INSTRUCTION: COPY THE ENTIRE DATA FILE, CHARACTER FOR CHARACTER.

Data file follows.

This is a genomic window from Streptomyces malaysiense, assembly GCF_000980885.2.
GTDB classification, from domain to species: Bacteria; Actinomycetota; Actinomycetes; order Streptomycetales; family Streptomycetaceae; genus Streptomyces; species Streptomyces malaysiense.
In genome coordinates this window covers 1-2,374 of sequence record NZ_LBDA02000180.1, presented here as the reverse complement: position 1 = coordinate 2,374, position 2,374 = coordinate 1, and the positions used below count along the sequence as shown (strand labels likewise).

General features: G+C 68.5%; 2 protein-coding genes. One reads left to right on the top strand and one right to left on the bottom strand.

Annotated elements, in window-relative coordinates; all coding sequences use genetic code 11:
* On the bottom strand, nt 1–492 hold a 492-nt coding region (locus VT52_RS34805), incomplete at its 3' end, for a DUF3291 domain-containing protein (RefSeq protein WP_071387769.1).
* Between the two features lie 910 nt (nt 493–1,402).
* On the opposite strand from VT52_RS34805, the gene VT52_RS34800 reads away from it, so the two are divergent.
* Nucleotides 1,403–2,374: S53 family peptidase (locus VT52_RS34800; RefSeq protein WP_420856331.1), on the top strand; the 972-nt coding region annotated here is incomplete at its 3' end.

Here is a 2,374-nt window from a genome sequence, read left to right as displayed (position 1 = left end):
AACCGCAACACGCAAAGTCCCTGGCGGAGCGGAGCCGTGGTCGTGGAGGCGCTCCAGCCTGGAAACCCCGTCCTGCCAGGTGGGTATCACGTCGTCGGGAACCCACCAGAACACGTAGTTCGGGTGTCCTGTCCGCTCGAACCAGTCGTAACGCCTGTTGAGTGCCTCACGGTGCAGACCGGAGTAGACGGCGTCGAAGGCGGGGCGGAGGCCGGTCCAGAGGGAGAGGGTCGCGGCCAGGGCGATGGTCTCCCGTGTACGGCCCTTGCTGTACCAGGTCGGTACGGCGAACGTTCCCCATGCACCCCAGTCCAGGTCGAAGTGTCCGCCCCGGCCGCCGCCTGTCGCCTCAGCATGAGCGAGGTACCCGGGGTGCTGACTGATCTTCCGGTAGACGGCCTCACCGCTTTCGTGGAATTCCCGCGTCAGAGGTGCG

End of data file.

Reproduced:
This is a genomic window from Streptomyces malaysiense, assembly GCF_000980885.2.
GTDB classification, from domain to species: Bacteria; Actinomycetota; Actinomycetes; order Streptomycetales; family Streptomycetaceae; genus Streptomyces; species Streptomyces malaysiense.
In genome coordinates this window covers 1-2,374 of sequence record NZ_LBDA02000180.1, presented here as the reverse complement: position 1 = coordinate 2,374, position 2,374 = coordinate 1, and the positions used below count along the sequence as shown (strand labels likewise).

General features: G+C 68.5%; 2 protein-coding genes. One reads left to right on the top strand and one right to left on the bottom strand.

Annotated elements, in window-relative coordinates; all coding sequences use genetic code 11:
* On the bottom strand, nt 1–492 hold a 492-nt coding region (locus VT52_RS34805), incomplete at its 3' end, for a DUF3291 domain-containing protein (RefSeq protein WP_071387769.1).
* Between the two features lie 910 nt (nt 493–1,402).
* On the opposite strand from VT52_RS34805, the gene VT52_RS34800 reads away from it, so the two are divergent.
* Nucleotides 1,403–2,374: S53 family peptidase (locus VT52_RS34800; RefSeq protein WP_420856331.1), on the top strand; the 972-nt coding region annotated here is incomplete at its 3' end.

Here is a 2,374-nt window from a genome sequence, read left to right as displayed (position 1 = left end):
AACCGCAACACGCAAAGTCCCTGGCGGAGCGGAGCCGTGGTCGTGGAGGCGCTCCAGCCTGGAAACCCCGTCCTGCCAGGTGGGTATCACGTCGTCGGGAACCCACCAGAACACGTAGTTCGGGTGTCCTGTCCGCTCGAACCAGTCGTAACGCCTGTTGAGTGCCTCACGGTGCAGACCGGAGTAGACGGCGTCGAAGGCGGGGCGGAGGCCGGTCCAGAGGGAGAGGGTCGCGGCCAGGGCGATGGTCTCCCGTGTACGGCCCTTGCTGTACCAGGTCGGTACGGCGAACGTTCCCCATGCACCCCAGTCCAGGTCGAAGTGTCCGCCCCGGCCGCCGCCTGTCGCCTCAGCATGAGCGAGGTACCCGGGGTGCTGACTGATCTTCCGGTAGACGGCCTCACCGCTTTCGTGGAATTCCCGCGTCAGAGGTGCG